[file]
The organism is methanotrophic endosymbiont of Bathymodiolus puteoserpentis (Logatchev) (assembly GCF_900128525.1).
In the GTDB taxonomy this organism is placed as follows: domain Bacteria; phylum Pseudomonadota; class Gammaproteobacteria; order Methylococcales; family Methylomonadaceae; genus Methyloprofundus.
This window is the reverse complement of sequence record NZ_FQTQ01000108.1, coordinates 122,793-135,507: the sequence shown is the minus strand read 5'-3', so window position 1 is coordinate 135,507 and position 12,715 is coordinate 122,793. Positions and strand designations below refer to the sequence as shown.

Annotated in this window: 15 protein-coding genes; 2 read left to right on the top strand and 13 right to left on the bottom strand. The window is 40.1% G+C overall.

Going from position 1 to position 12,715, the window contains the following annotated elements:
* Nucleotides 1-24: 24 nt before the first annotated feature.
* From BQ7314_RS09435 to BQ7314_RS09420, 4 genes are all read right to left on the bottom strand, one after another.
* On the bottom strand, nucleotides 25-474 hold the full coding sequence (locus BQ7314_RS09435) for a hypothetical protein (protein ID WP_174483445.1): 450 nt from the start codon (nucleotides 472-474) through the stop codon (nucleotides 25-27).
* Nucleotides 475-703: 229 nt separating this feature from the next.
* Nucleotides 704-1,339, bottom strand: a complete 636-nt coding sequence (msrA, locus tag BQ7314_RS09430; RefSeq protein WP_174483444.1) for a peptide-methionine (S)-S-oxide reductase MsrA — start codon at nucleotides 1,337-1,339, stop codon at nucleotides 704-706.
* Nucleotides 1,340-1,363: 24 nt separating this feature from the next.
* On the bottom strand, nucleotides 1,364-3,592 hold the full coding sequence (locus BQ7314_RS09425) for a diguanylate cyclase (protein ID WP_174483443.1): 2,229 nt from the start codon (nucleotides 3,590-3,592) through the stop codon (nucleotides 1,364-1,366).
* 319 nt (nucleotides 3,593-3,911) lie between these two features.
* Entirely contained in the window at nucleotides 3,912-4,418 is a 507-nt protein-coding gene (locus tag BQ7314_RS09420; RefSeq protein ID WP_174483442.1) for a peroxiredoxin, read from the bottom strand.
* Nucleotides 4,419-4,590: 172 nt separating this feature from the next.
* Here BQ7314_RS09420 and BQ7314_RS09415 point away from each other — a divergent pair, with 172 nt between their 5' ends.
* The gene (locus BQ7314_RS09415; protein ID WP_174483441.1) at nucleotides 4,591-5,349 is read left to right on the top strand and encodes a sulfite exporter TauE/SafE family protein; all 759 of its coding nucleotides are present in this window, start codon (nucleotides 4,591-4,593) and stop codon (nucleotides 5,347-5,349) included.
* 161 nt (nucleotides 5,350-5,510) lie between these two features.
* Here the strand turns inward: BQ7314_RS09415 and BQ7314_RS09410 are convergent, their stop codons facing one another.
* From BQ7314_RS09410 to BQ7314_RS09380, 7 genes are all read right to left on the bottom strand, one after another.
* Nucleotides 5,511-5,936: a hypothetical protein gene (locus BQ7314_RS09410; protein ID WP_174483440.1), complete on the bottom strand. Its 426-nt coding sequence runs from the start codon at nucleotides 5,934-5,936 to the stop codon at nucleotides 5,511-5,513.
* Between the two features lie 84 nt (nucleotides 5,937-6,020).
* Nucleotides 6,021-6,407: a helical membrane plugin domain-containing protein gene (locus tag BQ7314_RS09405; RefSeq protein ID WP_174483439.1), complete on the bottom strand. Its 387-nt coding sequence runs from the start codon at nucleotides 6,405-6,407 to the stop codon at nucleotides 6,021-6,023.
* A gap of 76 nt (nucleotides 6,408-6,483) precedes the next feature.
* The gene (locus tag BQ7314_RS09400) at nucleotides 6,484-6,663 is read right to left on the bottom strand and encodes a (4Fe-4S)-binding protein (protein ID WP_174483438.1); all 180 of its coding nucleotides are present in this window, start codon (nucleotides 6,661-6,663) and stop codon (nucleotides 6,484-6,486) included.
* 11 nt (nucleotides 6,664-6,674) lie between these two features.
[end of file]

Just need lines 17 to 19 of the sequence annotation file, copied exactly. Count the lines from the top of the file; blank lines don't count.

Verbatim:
* The gene (locus BQ7314_RS09415; protein ID WP_174483441.1) at nucleotides 4,591-5,349 is read left to right on the top strand and encodes a sulfite exporter TauE/SafE family protein; all 759 of its coding nucleotides are present in this window, start codon (nucleotides 4,591-4,593) and stop codon (nucleotides 5,347-5,349) included.
* 161 nt (nucleotides 5,350-5,510) lie between these two features.
* Here the strand turns inward: BQ7314_RS09415 and BQ7314_RS09410 are convergent, their stop codons facing one another.